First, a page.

While the status of an asset describes where it is in a discrete lifecycle,
the state describes a lifecycle specific to a status. For example, a server
that is in maintenance may have a state of
HARDWARE_UPGRADE. Also note that those states are not appropriate
for healthy (non-maintenance) assets, and so these states are restricted to
assets with a status of
Maintenance. New states may be defined
with this API.
A state can be either a system state, or a non-system state. System states can
not be modified or destroyed. Non-system states can be modified and destroyed.
Via the API you can only create non-system states, although support for adding
system states may be added in the future. A state can be bound to a status
(such as the case of
HARDWARE_PROBLEM), or can be used with any
status (such as the case of
RUNNING). The out of the box available
states are described below.
|Status||State Label||State Name||State Description|
|Any||Failed||FAILED||A service in this state has encountered a problem and may not be operational. It cannot be started nor stopped.|
|Any||New||NEW||A service in this state is inactive. It does minimal work and consumes minimal resources.|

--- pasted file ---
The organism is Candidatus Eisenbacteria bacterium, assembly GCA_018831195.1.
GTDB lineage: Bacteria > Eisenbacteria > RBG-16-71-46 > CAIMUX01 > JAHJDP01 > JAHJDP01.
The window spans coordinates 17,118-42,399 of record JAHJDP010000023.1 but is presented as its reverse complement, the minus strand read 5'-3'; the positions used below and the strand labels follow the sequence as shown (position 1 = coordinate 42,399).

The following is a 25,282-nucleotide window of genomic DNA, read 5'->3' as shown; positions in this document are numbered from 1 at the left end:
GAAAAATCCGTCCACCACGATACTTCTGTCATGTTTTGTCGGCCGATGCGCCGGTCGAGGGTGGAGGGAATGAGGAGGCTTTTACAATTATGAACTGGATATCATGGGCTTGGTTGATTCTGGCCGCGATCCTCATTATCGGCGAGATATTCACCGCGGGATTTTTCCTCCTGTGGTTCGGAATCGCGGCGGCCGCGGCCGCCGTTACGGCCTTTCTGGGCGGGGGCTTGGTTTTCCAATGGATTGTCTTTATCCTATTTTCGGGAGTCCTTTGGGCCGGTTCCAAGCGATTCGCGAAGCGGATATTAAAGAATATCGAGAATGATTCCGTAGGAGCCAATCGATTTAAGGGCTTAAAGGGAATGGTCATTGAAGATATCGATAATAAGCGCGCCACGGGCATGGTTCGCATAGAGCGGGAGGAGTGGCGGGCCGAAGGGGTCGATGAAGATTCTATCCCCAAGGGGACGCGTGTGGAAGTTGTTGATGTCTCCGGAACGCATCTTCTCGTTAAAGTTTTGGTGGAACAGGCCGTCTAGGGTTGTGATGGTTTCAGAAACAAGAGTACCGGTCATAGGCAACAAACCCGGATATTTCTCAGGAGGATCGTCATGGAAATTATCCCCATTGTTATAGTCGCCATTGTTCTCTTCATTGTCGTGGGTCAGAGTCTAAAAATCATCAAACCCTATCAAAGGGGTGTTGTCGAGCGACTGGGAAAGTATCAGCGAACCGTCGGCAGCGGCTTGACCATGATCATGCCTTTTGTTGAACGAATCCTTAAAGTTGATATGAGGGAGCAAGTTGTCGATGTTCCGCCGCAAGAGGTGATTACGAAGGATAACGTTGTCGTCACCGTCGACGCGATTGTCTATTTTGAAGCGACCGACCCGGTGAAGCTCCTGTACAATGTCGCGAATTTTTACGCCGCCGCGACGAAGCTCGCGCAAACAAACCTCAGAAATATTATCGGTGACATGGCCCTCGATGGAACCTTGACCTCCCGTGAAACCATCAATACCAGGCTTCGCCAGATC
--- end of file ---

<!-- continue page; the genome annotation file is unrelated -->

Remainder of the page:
|Any||Running||RUNNING||A service in this state is operational.|
|Any||Starting||STARTING||A service in this state is transitioning to Running.|
|Any||Stopping||STOPPING||A service in this state is transitioning to Terminated.|
|Any||Terminated||TERMINATED||A service in this state has completed execution normally. It does minimal work and consumes minimal resources.|
|Maintenance||Hardware Problem||HARDWARE_PROBLEM||An asset is experiencing a non-IPMI issue and needs to be examined. It needs investigation.|
|Maintenance||Hardware Testing||HW_TESTING||Performing some testing that requires putting the asset into a maintenance state.|
|Maintenance||Hardware Upgrade||HARDWARE_UPGRADE||An asset is in need or in process of having hardware upgraded.|
|Maintenance||IPMI Problem||IPMI_PROBLEM||An asset is experiencing IPMI issues and needs to be examined. It needs investigation.|
|Maintenance||Maintenance NOOP||MAINT_NOOP||Doing nothing, bouncing this through maintenance for my own selfish reasons.|
|Maintenance||Network Problem||NETWORK_PROBLEM||An asset is experiencing a network problem that may or may not be hardware related. It needs investigation.|
|Maintenance||Relocation||RELOCATION||An asset is being physically relocated.|
A few useful examples of user-defined states are as follows:
Provisioned:PENDING_ALLOCATION could represent the state an asset